BLACK MONDAY: The First Time EVER The Dow Has Dropped By More Than 500 Points On Two Consecutive Days

Posted on August 25th, 2015

New York City 1920’s, financial-collapseBy Michael Snyder

On Monday, the Dow Jones Industrial Average plummeted 588 points. It was the 8th worst single day stock market crash in U.S. history, and it was the first time that the Dow has ever fallen by more than 500 points on two consecutive days. But the amazing thing is that the Dow actually performed better than almost every other major global stock market on Monday.  In the U.S., the S&P 500 and the Nasdaq both did worse than the Dow. In Europe, almost every major index performed significantly worse than the Dow.  Over in Asia, Japanese stocks were down 895 points, and Chinese stocks experienced the biggest decline of all (a whopping 8.46 percent).

On June 25th, I was not kidding around when I issued a “red alert” for the last six months of 2015. I had never issued a formal alert for any other period of time, and I specifically stated that a major financial collapse is imminent“. But you know what? As the weeks and months roll along, things will eventually be even worse than what any of the experts (including myself) have been projecting. The global financial system is now unraveling, and you better pack a lunch because this is going to be one very long horror show.

Our world has not seen a day quite like Monday in a very, very long time. Read More..

The Big Picture

Posted on July 24th, 2015

Financial Crisis Signpost Showing Recession Speculation Leverage And BubbleBy Peter Schiff, President and CEO Euro Pacific Capital

The past four years or so have been extremely frustrating for investors like me who have structured their portfolios around the belief that the current experiments in central bank stimulus, the anti-business drift in Washington, and America’s  mediocre economy and unresolved debt issues would push down the value of the dollar, push up commodity prices, and favor assets in economies with relatively low debt levels and higher GDP growth. But since the beginning of 2011, the Dow Jones Industrial Average has rallied 67% while the rest of the world has been largely stuck in the mud. This dominance is reminiscent of the four years from the end of 1996 to the end of 2000, when the Dow rallied 54% while overseas markets languished. Although past performance is no guarantee of future results, a casual look back at how the U.S. out-performance trend played out the last time it had occurred should give investors much to think about.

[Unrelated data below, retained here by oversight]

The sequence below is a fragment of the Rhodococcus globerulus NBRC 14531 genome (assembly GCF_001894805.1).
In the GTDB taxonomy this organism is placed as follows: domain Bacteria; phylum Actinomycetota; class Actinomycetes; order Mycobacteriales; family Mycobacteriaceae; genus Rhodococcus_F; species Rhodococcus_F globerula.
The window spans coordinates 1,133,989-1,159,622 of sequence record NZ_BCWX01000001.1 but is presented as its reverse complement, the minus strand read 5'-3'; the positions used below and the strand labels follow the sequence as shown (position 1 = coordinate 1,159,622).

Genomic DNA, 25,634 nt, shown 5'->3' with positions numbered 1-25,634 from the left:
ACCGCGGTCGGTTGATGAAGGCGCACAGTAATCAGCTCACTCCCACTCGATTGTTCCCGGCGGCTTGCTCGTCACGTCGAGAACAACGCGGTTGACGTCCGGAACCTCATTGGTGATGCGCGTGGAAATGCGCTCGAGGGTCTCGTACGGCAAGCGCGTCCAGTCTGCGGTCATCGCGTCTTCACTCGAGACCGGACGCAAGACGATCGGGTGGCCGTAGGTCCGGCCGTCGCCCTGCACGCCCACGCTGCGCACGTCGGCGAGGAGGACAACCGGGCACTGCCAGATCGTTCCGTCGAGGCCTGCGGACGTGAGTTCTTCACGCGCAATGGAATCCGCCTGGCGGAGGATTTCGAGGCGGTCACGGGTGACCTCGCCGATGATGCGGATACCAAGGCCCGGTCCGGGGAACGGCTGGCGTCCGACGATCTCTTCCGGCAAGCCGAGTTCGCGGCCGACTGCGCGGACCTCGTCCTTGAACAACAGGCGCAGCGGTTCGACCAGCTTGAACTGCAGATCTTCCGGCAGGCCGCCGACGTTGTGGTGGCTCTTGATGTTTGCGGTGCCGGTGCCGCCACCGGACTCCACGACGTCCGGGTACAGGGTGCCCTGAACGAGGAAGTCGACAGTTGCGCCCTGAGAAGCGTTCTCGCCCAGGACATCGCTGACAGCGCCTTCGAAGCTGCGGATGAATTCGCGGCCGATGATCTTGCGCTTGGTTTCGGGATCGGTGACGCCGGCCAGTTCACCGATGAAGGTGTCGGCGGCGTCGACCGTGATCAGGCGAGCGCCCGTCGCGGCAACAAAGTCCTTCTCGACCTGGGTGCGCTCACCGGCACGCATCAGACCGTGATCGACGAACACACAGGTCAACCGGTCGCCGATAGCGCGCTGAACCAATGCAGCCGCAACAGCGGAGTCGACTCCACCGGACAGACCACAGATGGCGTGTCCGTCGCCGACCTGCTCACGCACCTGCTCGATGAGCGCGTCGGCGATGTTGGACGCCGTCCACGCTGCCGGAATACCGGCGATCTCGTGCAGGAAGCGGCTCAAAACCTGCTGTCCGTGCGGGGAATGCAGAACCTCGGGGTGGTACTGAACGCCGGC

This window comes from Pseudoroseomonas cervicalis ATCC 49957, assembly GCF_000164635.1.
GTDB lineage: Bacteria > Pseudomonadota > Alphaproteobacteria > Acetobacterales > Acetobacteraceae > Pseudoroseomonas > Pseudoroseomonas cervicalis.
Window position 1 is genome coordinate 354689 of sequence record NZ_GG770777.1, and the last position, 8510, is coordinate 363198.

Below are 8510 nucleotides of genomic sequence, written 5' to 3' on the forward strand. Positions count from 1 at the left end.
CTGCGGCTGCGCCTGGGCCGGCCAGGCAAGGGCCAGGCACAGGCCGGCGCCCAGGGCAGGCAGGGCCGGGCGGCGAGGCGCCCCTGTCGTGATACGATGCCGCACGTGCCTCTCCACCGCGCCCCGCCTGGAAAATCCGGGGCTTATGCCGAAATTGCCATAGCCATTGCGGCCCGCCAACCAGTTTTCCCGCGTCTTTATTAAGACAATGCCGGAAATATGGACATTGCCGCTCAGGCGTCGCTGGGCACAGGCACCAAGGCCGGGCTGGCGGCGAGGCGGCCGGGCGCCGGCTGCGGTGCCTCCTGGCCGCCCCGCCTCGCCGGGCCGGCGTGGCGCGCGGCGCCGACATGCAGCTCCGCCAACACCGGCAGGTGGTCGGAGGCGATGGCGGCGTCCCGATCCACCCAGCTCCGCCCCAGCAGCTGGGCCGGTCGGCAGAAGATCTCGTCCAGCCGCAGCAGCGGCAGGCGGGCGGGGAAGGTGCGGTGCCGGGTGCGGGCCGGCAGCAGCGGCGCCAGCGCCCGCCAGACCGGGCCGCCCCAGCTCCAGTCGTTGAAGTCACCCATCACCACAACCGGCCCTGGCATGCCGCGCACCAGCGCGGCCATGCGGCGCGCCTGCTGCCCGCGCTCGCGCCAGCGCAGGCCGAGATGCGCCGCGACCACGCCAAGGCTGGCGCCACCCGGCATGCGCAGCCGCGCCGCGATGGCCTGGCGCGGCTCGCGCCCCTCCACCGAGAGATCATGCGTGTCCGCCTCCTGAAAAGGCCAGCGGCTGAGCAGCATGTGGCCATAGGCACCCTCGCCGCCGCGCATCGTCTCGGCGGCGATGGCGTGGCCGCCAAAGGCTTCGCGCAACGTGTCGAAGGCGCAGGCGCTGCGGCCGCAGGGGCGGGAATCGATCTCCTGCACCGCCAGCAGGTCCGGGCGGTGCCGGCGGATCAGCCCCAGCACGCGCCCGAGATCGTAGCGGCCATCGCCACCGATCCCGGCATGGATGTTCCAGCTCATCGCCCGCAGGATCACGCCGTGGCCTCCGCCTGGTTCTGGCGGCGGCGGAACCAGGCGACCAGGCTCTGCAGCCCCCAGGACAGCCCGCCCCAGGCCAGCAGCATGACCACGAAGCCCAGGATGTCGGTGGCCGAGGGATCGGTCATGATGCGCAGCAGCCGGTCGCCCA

The late 1990s was the original “Goldilocks” era of U.S. economic history, one in which all the inputs seemed to offer investors the best of all possible worlds. The Clinton Administration and the first Republican-controlled Congress in a generation had implemented policies that lowered taxes, eased business conditions, and encouraged business investment. But, more importantly, the Federal Reserve was led by Alan Greenspan, whose efforts to orchestrate smooth sailing on Wall Street led many to dub Mr. Greenspan “The Maestro.”

Towards the end of the 1990’s, Greenspan worked hard to insulate the markets from some of the more negative developments in global finance. These included the Asian Debt Crisis of 1997 and the Russian debt default of 1998. But the most telling policy move of the Greenspan Fed in the late 1990’s was its response to the rapid demise of hedge fund Long term Capital Management (LTCM), whose strategy of heavily leveraged arbitrage backfired spectacularly in 1998. Greenspan engineered a $3.6 billion bailout and forced sale of LTCM to a consortium of Wall Street firms. The intervention was an enormous relief to LTCM shareholders but, more importantly, it provided a precedent that the Fed had Wall Street’s back. Read More..

Here’s What the Next Gold Bull Market Will Look Like

Posted on June 5th, 2015

UBS gold bars with mirrorsBy Jeff Clark, Senior Precious Metals Analyst

We measured every bull cycle of gold stocks and found there have been eight distinct upcycles since 1975.